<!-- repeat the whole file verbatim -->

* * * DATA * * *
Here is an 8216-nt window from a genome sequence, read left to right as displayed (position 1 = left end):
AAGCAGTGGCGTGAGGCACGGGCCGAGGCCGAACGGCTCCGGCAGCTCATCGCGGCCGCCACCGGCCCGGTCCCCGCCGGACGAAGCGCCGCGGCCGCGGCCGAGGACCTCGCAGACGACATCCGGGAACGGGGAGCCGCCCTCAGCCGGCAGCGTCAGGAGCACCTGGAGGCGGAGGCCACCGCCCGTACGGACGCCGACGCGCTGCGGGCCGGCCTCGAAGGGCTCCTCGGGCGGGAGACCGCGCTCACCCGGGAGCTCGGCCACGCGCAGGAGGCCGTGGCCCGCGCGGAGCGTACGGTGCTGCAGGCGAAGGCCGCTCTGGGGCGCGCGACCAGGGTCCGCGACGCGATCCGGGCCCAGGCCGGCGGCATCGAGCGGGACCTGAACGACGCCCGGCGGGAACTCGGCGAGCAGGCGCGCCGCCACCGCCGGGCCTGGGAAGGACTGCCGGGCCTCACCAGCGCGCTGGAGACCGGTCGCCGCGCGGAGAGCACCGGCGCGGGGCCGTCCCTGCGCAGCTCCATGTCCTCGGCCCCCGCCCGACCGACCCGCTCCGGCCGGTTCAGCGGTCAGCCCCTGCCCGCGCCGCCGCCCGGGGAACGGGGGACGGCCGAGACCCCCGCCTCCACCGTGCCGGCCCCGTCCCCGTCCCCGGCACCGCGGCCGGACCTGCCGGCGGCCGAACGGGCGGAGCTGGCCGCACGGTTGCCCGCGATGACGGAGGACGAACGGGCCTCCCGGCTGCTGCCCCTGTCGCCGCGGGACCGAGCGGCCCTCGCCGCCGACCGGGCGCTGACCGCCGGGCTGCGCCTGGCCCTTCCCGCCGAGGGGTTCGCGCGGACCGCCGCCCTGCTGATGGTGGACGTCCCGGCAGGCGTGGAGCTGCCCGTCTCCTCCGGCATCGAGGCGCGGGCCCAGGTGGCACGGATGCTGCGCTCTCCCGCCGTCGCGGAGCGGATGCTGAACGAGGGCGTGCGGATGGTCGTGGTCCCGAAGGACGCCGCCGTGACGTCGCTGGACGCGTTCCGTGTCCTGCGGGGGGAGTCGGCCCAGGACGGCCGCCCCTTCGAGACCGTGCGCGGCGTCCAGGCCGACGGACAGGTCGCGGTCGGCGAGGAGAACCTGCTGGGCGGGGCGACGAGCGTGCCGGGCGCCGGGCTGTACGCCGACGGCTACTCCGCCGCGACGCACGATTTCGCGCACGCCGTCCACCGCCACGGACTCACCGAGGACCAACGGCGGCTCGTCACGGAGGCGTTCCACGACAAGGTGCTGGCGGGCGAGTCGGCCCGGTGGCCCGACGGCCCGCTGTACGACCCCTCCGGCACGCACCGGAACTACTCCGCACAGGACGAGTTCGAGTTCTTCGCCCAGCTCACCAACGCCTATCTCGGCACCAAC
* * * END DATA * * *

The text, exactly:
Here is an 8216-nt window from a genome sequence, read left to right as displayed (position 1 = left end):
AAGCAGTGGCGTGAGGCACGGGCCGAGGCCGAACGGCTCCGGCAGCTCATCGCGGCCGCCACCGGCCCGGTCCCCGCCGGACGAAGCGCCGCGGCCGCGGCCGAGGACCTCGCAGACGACATCCGGGAACGGGGAGCCGCCCTCAGCCGGCAGCGTCAGGAGCACCTGGAGGCGGAGGCCACCGCCCGTACGGACGCCGACGCGCTGCGGGCCGGCCTCGAAGGGCTCCTCGGGCGGGAGACCGCGCTCACCCGGGAGCTCGGCCACGCGCAGGAGGCCGTGGCCCGCGCGGAGCGTACGGTGCTGCAGGCGAAGGCCGCTCTGGGGCGCGCGACCAGGGTCCGCGACGCGATCCGGGCCCAGGCCGGCGGCATCGAGCGGGACCTGAACGACGCCCGGCGGGAACTCGGCGAGCAGGCGCGCCGCCACCGCCGGGCCTGGGAAGGACTGCCGGGCCTCACCAGCGCGCTGGAGACCGGTCGCCGCGCGGAGAGCACCGGCGCGGGGCCGTCCCTGCGCAGCTCCATGTCCTCGGCCCCCGCCCGACCGACCCGCTCCGGCCGGTTCAGCGGTCAGCCCCTGCCCGCGCCGCCGCCCGGGGAACGGGGGACGGCCGAGACCCCCGCCTCCACCGTGCCGGCCCCGTCCCCGTCCCCGGCACCGCGGCCGGACCTGCCGGCGGCCGAACGGGCGGAGCTGGCCGCACGGTTGCCCGCGATGACGGAGGACGAACGGGCCTCCCGGCTGCTGCCCCTGTCGCCGCGGGACCGAGCGGCCCTCGCCGCCGACCGGGCGCTGACCGCCGGGCTGCGCCTGGCCCTTCCCGCCGAGGGGTTCGCGCGGACCGCCGCCCTGCTGATGGTGGACGTCCCGGCAGGCGTGGAGCTGCCCGTCTCCTCCGGCATCGAGGCGCGGGCCCAGGTGGCACGGATGCTGCGCTCTCCCGCCGTCGCGGAGCGGATGCTGAACGAGGGCGTGCGGATGGTCGTGGTCCCGAAGGACGCCGCCGTGACGTCGCTGGACGCGTTCCGTGTCCTGCGGGGGGAGTCGGCCCAGGACGGCCGCCCCTTCGAGACCGTGCGCGGCGTCCAGGCCGACGGACAGGTCGCGGTCGGCGAGGAGAACCTGCTGGGCGGGGCGACGAGCGTGCCGGGCGCCGGGCTGTACGCCGACGGCTACTCCGCCGCGACGCACGATTTCGCGCACGCCGTCCACCGCCACGGACTCACCGAGGACCAACGGCGGCTCGTCACGGAGGCGTTCCACGACAAGGTGCTGGCGGGCGAGTCGGCCCGGTGGCCCGACGGCCCGCTGTACGACCCCTCCGGCACGCACCGGAACTACTCCGCACAGGACGAGTTCGAGTTCTTCGCCCAGCTCACCAACGCCTATCTCGGCACCAAC